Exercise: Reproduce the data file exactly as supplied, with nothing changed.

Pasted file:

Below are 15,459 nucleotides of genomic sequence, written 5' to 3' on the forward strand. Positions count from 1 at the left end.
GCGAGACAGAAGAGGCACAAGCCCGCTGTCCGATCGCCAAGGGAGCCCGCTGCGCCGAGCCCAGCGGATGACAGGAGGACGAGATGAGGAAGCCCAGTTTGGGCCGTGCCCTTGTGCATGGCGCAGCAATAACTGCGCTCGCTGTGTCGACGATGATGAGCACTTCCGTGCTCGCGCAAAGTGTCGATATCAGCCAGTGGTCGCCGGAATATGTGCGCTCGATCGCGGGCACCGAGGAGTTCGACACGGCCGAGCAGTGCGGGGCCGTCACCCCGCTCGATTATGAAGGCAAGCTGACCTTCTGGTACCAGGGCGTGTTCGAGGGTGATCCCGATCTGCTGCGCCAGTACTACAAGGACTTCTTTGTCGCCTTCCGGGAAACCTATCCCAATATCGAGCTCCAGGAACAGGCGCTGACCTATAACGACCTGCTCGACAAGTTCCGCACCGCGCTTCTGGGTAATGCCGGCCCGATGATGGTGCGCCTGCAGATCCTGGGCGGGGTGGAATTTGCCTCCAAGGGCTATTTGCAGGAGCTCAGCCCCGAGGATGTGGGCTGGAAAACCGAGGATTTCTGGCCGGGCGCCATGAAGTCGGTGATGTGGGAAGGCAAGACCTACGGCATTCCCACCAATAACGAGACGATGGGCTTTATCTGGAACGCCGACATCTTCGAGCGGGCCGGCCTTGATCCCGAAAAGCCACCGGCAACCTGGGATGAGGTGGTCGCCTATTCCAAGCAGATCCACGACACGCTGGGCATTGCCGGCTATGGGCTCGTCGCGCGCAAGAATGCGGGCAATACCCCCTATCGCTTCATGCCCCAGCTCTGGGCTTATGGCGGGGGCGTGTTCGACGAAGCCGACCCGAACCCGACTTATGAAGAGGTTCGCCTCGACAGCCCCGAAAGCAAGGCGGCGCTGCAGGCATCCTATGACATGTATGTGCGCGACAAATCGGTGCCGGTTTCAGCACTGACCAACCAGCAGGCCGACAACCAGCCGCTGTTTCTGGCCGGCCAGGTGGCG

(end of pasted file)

Below are 15,459 nucleotides of genomic sequence, written 5' to 3' on the forward strand. Positions count from 1 at the left end.
GCGAGACAGAAGAGGCACAAGCCCGCTGTCCGATCGCCAAGGGAGCCCGCTGCGCCGAGCCCAGCGGATGACAGGAGGACGAGATGAGGAAGCCCAGTTTGGGCCGTGCCCTTGTGCATGGCGCAGCAATAACTGCGCTCGCTGTGTCGACGATGATGAGCACTTCCGTGCTCGCGCAAAGTGTCGATATCAGCCAGTGGTCGCCGGAATATGTGCGCTCGATCGCGGGCACCGAGGAGTTCGACACGGCCGAGCAGTGCGGGGCCGTCACCCCGCTCGATTATGAAGGCAAGCTGACCTTCTGGTACCAGGGCGTGTTCGAGGGTGATCCCGATCTGCTGCGCCAGTACTACAAGGACTTCTTTGTCGCCTTCCGGGAAACCTATCCCAATATCGAGCTCCAGGAACAGGCGCTGACCTATAACGACCTGCTCGACAAGTTCCGCACCGCGCTTCTGGGTAATGCCGGCCCGATGATGGTGCGCCTGCAGATCCTGGGCGGGGTGGAATTTGCCTCCAAGGGCTATTTGCAGGAGCTCAGCCCCGAGGATGTGGGCTGGAAAACCGAGGATTTCTGGCCGGGCGCCATGAAGTCGGTGATGTGGGAAGGCAAGACCTACGGCATTCCCACCAATAACGAGACGATGGGCTTTATCTGGAACGCCGACATCTTCGAGCGGGCCGGCCTTGATCCCGAAAAGCCACCGGCAACCTGGGATGAGGTGGTCGCCTATTCCAAGCAGATCCACGACACGCTGGGCATTGCCGGCTATGGGCTCGTCGCGCGCAAGAATGCGGGCAATACCCCCTATCGCTTCATGCCCCAGCTCTGGGCTTATGGCGGGGGCGTGTTCGACGAAGCCGACCCGAACCCGACTTATGAAGAGGTTCGCCTCGACAGCCCCGAAAGCAAGGCGGCGCTGCAGGCATCCTATGACATGTATGTGCGCGACAAATCGGTGCCGGTTTCAGCACTGACCAACCAGCAGGCCGACAACCAGCCGCTGTTTCTGGCCGGCCAGGTGGCG